The Cost of Rheumatoid Arthritis

Medically Reviewed by Jennifer Robinson, MD on September 06, 2022
3 min read

Rheumatoid arthritis (RA) is a chronic disease in which the immune system mistakenly attacks the body, including the joints. It can also affect other organs, such as the heart, lungs, and eyes. RA is two to three times more common in women than in men.

Though there is no cure, there are a variety of treatments that may be prescribed for an RA patient, including:

The expenses involved with these treatments can add up. Depending on what your health insurance covers, you may end up paying a large amount out of pocket. It’s not uncommon for RA patients to pay up to $30,000 every year for medication. And even though health insurance may cover part of the costs, you may have to pay out of pocket as much as 30% of the cost of your drugs.

Specific drug costs may include:

  • DMARDs, or disease-modifying antirheumatic drugs, cost most patients between $1,500 and $2,000 each year, depending on the medication.
  • Biologics, a new type of RA treatment, generally must be given by a health care professional, and they’re pricey, running $1,300 to $3,000 per month.

If medications aren’t enough, surgery may be necessary. Some people with RA need a joint replacement or arthroscopic surgeries, which can cost tens of thousands of dollars. The average price for an inpatient knee replacement, for example, is approximately $30,249, according to numbers from Blue Cross Blue Shield.

After surgery often comes more payments for physical therapy, assistive devices, or medications. Therapy to help deal with the emotional impact of having a chronic disease can also add to the costs. So can any complementary therapies you try, such as acupuncture.

These aren’t for medications or other treatments. Examples include money lost if you can’t work full-time due to your RA. The Rheumatoid Arthritis Support Network estimates that low productivity, absenteeism, and lost wages can cost $1,500 to $22,000 per year, per patient.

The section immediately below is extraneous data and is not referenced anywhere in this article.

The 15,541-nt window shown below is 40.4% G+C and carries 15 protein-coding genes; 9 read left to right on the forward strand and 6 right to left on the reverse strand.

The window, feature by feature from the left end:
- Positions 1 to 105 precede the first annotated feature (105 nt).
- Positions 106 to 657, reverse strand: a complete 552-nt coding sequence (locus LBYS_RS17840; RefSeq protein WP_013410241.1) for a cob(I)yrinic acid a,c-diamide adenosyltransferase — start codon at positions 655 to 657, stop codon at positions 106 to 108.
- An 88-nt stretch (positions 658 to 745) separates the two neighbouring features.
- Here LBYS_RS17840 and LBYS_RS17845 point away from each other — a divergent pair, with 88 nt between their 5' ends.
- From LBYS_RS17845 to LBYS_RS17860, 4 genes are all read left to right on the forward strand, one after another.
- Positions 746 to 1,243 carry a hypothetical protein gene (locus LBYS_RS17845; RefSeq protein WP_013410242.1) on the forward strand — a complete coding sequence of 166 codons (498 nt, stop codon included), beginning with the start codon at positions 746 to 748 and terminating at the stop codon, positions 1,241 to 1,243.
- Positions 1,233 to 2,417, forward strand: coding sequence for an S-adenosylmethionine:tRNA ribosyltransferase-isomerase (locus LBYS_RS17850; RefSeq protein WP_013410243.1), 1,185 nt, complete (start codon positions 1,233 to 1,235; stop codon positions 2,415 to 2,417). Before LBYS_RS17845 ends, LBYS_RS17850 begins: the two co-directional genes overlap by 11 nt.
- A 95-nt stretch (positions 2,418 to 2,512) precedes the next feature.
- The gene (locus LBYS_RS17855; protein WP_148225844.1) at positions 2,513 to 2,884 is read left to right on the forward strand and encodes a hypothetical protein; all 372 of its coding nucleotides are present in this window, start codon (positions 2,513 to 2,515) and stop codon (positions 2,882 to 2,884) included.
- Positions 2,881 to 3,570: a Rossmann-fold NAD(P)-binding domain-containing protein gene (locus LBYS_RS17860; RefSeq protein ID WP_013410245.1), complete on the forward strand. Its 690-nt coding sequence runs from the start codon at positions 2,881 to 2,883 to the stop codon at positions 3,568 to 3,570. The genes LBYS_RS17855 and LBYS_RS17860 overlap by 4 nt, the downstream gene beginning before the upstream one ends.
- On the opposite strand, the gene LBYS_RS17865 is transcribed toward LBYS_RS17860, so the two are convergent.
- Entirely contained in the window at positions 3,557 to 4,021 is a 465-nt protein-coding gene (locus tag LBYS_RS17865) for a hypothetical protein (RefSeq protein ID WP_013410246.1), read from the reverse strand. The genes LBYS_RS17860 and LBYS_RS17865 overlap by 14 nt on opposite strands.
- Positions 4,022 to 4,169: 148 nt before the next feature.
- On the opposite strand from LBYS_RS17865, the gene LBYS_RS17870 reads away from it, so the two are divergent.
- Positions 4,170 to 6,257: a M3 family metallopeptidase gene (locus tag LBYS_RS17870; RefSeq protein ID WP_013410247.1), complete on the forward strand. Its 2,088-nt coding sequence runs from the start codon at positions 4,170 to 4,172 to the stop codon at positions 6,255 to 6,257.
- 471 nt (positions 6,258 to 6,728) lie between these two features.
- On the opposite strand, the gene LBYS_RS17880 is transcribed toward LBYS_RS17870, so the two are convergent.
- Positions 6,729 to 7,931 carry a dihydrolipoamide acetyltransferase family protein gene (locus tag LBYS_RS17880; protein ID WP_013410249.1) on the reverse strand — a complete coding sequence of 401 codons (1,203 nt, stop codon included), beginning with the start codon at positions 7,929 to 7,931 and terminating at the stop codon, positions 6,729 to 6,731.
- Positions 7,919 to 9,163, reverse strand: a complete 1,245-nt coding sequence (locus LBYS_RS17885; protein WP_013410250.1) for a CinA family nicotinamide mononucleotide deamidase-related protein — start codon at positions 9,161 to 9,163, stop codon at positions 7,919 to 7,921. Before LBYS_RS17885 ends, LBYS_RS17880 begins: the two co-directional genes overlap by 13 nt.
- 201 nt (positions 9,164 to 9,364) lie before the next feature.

Even if you have Medicare, RA costs are a burden. In one study, RA patients with Medicare paid more than twice as much in annual health care costs than Medicare patients without RA.

Although RA expenses are high, you may be able to make them more manageable. Try one or more of the following tactics:

Look into assistance programs. You may qualify for help from an organization that offers financial aid to people with certain diagnoses. The Arthritis Foundation has a list of consumer assistance programs on its website.

Call the manufacturer. Drugmakers frequently offer programs or discounts that will let you buy their medications for less.

Try NeedyMeds.NeedyMeds is a nonprofit that offers to connect consumers with programs that can help them pay for medications and other health care expenses. You can type in the name of your medication, and the site will tell you if there are any programs that can help with the cost.

Get secondary insurance to go with Medicare. If you have Original Medicare, you can purchase a Medicare Supplement (Medigap) plan that offers extra help with out-of-pocket costs.

Compare prices on prescriptions. All pharmacies aren’t created equal, and you may find that one local pharmacy has a better price on a medication than another. Use websites to check local prices in your area. You may also consider mail-order prescriptions for long-term medications --prices are usually less, either because the medication price is lower or because you only owe one copay for a 3-month supply.

Ask your doctor’s office or hospital. Medical offices or health care centers often staff care coordinators who can help you manage your care -- which includes questions about medication costs and insurance claims.

Managing your RA costs can be overwhelming, but there are ways to lower your annual bills. Talk to your rheumatologist if you have concerns about paying for treatment.